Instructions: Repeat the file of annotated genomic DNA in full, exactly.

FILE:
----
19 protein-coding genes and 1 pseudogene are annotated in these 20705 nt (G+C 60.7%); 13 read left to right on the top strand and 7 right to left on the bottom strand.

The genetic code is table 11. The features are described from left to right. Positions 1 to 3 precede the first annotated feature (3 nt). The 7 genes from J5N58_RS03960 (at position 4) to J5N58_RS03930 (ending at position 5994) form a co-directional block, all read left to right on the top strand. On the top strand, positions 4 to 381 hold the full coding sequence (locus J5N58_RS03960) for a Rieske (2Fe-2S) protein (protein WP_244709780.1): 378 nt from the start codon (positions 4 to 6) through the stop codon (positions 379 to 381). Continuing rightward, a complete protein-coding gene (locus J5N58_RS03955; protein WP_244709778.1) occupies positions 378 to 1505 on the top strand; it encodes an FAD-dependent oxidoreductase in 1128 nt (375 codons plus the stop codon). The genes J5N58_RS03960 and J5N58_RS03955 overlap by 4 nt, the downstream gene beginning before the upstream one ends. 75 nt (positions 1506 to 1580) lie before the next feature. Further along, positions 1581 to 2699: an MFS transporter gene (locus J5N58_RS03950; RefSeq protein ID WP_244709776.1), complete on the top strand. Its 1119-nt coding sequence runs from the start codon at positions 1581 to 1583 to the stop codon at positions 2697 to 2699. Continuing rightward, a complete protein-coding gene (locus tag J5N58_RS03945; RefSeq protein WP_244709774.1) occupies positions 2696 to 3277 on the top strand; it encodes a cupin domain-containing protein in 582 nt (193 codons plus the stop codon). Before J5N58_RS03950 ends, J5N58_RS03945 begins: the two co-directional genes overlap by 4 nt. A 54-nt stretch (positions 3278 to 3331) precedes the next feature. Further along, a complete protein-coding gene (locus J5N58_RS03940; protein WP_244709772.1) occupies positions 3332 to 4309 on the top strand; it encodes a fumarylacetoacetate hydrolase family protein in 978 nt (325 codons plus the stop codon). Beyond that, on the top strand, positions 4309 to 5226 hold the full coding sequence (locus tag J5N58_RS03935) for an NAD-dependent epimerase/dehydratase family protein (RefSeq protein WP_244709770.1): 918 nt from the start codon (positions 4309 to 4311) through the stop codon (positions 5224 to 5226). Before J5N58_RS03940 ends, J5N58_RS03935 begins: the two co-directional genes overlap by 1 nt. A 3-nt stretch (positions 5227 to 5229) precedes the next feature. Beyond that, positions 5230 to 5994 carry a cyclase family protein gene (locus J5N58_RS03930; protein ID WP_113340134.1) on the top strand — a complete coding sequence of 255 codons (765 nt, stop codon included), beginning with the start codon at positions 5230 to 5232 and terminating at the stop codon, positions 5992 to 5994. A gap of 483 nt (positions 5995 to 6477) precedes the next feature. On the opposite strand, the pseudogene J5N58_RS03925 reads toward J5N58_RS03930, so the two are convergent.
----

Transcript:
19 protein-coding genes and 1 pseudogene are annotated in these 20705 nt (G+C 60.7%); 13 read left to right on the top strand and 7 right to left on the bottom strand.

The genetic code is table 11. The features are described from left to right. Positions 1 to 3 precede the first annotated feature (3 nt). The 7 genes from J5N58_RS03960 (at position 4) to J5N58_RS03930 (ending at position 5994) form a co-directional block, all read left to right on the top strand. On the top strand, positions 4 to 381 hold the full coding sequence (locus J5N58_RS03960) for a Rieske (2Fe-2S) protein (protein WP_244709780.1): 378 nt from the start codon (positions 4 to 6) through the stop codon (positions 379 to 381). Continuing rightward, a complete protein-coding gene (locus J5N58_RS03955; protein WP_244709778.1) occupies positions 378 to 1505 on the top strand; it encodes an FAD-dependent oxidoreductase in 1128 nt (375 codons plus the stop codon). The genes J5N58_RS03960 and J5N58_RS03955 overlap by 4 nt, the downstream gene beginning before the upstream one ends. 75 nt (positions 1506 to 1580) lie before the next feature. Further along, positions 1581 to 2699: an MFS transporter gene (locus J5N58_RS03950; RefSeq protein ID WP_244709776.1), complete on the top strand. Its 1119-nt coding sequence runs from the start codon at positions 1581 to 1583 to the stop codon at positions 2697 to 2699. Continuing rightward, a complete protein-coding gene (locus tag J5N58_RS03945; RefSeq protein WP_244709774.1) occupies positions 2696 to 3277 on the top strand; it encodes a cupin domain-containing protein in 582 nt (193 codons plus the stop codon). Before J5N58_RS03950 ends, J5N58_RS03945 begins: the two co-directional genes overlap by 4 nt. A 54-nt stretch (positions 3278 to 3331) precedes the next feature. Further along, a complete protein-coding gene (locus J5N58_RS03940; protein WP_244709772.1) occupies positions 3332 to 4309 on the top strand; it encodes a fumarylacetoacetate hydrolase family protein in 978 nt (325 codons plus the stop codon). Beyond that, on the top strand, positions 4309 to 5226 hold the full coding sequence (locus tag J5N58_RS03935) for an NAD-dependent epimerase/dehydratase family protein (RefSeq protein WP_244709770.1): 918 nt from the start codon (positions 4309 to 4311) through the stop codon (positions 5224 to 5226). Before J5N58_RS03940 ends, J5N58_RS03935 begins: the two co-directional genes overlap by 1 nt. A 3-nt stretch (positions 5227 to 5229) precedes the next feature. Beyond that, positions 5230 to 5994 carry a cyclase family protein gene (locus J5N58_RS03930; protein ID WP_113340134.1) on the top strand — a complete coding sequence of 255 codons (765 nt, stop codon included), beginning with the start codon at positions 5230 to 5232 and terminating at the stop codon, positions 5992 to 5994. A gap of 483 nt (positions 5995 to 6477) precedes the next feature. On the opposite strand, the pseudogene J5N58_RS03925 reads toward J5N58_RS03930, so the two are convergent.